Considering migrating to Teams? We'd love to help.

When it comes to office collaboration and communication tools, Microsoft Teams and Slack are the significant competitors that come to mind. Slack is best known around start-ups and digital agencies circles. It has been the first such collaboration tool of its kind, providing companies and organizations with chat and file-sharing capabilities.

With so many businesses now partially or fully remote, these tools are more important than ever, and even have benefits for teams in the same building. In this article, we'll compare the two and look at both similarities and differences so you can make a well-informed decision on what's best for your business.

What Do Microsoft Teams and Slack Have in Common?

Since both Slack and Teams are communication tools, there is some similar functionality between the two. The major commonalities include:

  • Quick Commands - In both cases, quick commands allow users to take certain actions easily. These include things like status changes or adding to team members, among others. With Slack, you type "/" into the message bar and the full list of quick commands appears. With Teams, "/" or "@" in the search bar will generate a similar result.
  • The Search Bar - Both tools present a search bar at the top, allowing users to search through files and chats with ease.
  • Conversation Threads - Another useful feature that both tools have in common is conversation threads. These help users quickly understand which messages are part of which conversation, as well as who is talking to who.
  • Channels - Each tool has channels, which are groups that are specific to different topics. This helps users stay organized and focused on the topic of the channel when conversing in said channel.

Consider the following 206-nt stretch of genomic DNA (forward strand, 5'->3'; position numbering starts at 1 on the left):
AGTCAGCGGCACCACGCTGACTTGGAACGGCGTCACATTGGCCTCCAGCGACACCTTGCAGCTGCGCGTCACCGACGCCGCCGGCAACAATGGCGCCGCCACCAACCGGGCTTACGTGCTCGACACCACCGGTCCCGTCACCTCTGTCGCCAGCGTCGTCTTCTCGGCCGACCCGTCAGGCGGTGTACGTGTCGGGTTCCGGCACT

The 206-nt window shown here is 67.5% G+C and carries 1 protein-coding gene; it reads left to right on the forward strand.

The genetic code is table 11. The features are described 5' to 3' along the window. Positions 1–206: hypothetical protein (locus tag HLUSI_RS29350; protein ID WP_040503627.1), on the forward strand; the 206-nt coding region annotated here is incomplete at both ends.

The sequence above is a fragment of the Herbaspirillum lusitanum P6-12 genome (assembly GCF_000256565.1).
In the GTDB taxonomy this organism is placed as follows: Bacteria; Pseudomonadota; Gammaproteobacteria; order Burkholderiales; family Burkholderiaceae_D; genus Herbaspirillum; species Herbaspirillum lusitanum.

The Differences between Teams and Slack

Slack’s strength is that it was built for startups so it's easy to get started - plus it integrates with ~800 third party applications.  Microsoft Teams' strength is its built-in security features and strong integration with Office 365.

Truth be told, these two tools share a lot of the same features but the differences are in the details. Let's dive in and take a closer look.

Third-Party App Integrations

With over 800 third-party apps that it can integrate with, Slack beats Teams, which can integrate with over 200 apps. That said, Teams can integrate with all Office 365 apps (Skype, Outlook, etc.), making it the ultimate collaboration hub on top of its communication features. Teams is constantly adding new third party app integrations to try and keep up.  If you're an Office 365 user, Teams is definitely the way to go when it comes to integrations. If you use Google or otherwise, Slack might be better suited for you.

Sharing Files and Content

If your primary collaboration source is Google Drive, Slack allows you to create and share these kinds of documents easily while Teams operates on the Office 365 package. You can view, collaborate on, and edit files within Teams, without having to leave the platform, which is not possible in Slack. This is a game-changer when it comes to productivity. Teams users can access, share and edit files with just a few clicks and within one single application. It also allows for co-authoring documents and simultaneously working on a document with your colleagues in real-time.

Communication Options